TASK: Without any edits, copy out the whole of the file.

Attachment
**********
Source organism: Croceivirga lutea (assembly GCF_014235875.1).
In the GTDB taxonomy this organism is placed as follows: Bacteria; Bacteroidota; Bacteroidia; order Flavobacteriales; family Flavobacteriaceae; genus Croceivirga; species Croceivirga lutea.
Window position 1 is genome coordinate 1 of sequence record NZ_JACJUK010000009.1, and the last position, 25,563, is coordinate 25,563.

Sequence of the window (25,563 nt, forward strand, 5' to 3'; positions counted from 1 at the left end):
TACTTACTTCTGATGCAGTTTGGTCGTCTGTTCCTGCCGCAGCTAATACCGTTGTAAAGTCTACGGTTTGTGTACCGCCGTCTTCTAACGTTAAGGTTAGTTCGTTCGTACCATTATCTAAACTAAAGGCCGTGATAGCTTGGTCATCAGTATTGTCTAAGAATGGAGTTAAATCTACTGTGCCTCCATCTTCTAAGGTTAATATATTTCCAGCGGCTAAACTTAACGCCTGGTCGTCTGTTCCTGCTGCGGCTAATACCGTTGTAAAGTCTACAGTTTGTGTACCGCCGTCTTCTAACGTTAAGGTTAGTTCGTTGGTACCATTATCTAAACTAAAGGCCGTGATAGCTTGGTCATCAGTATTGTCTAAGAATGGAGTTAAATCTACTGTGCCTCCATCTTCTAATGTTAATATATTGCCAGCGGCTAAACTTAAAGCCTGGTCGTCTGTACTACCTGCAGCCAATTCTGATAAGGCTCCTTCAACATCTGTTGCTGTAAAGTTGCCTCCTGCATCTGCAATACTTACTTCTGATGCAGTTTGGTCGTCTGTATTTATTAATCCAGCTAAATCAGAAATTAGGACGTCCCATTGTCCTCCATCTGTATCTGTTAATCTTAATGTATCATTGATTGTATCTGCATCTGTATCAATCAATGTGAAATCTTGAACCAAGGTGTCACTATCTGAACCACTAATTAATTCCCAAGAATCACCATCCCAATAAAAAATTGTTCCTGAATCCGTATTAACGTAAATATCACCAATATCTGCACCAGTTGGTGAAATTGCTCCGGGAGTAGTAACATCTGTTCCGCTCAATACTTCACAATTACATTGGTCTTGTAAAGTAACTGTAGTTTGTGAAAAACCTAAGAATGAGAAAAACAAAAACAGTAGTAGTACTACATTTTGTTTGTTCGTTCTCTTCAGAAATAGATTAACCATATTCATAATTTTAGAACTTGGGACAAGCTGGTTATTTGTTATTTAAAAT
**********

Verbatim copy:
Source organism: Croceivirga lutea (assembly GCF_014235875.1).
In the GTDB taxonomy this organism is placed as follows: Bacteria; Bacteroidota; Bacteroidia; order Flavobacteriales; family Flavobacteriaceae; genus Croceivirga; species Croceivirga lutea.
Window position 1 is genome coordinate 1 of sequence record NZ_JACJUK010000009.1, and the last position, 25,563, is coordinate 25,563.

Sequence of the window (25,563 nt, forward strand, 5' to 3'; positions counted from 1 at the left end):
TACTTACTTCTGATGCAGTTTGGTCGTCTGTTCCTGCCGCAGCTAATACCGTTGTAAAGTCTACGGTTTGTGTACCGCCGTCTTCTAACGTTAAGGTTAGTTCGTTCGTACCATTATCTAAACTAAAGGCCGTGATAGCTTGGTCATCAGTATTGTCTAAGAATGGAGTTAAATCTACTGTGCCTCCATCTTCTAAGGTTAATATATTTCCAGCGGCTAAACTTAACGCCTGGTCGTCTGTTCCTGCTGCGGCTAATACCGTTGTAAAGTCTACAGTTTGTGTACCGCCGTCTTCTAACGTTAAGGTTAGTTCGTTGGTACCATTATCTAAACTAAAGGCCGTGATAGCTTGGTCATCAGTATTGTCTAAGAATGGAGTTAAATCTACTGTGCCTCCATCTTCTAATGTTAATATATTGCCAGCGGCTAAACTTAAAGCCTGGTCGTCTGTACTACCTGCAGCCAATTCTGATAAGGCTCCTTCAACATCTGTTGCTGTAAAGTTGCCTCCTGCATCTGCAATACTTACTTCTGATGCAGTTTGGTCGTCTGTATTTATTAATCCAGCTAAATCAGAAATTAGGACGTCCCATTGTCCTCCATCTGTATCTGTTAATCTTAATGTATCATTGATTGTATCTGCATCTGTATCAATCAATGTGAAATCTTGAACCAAGGTGTCACTATCTGAACCACTAATTAATTCCCAAGAATCACCATCCCAATAAAAAATTGTTCCTGAATCCGTATTAACGTAAATATCACCAATATCTGCACCAGTTGGTGAAATTGCTCCGGGAGTAGTAACATCTGTTCCGCTCAATACTTCACAATTACATTGGTCTTGTAAAGTAACTGTAGTTTGTGAAAAACCTAAGAATGAGAAAAACAAAAACAGTAGTAGTACTACATTTTGTTTGTTCGTTCTCTTCAGAAATAGATTAACCATATTCATAATTTTAGAACTTGGGACAAGCTGGTTATTTGTTATTTAAAAT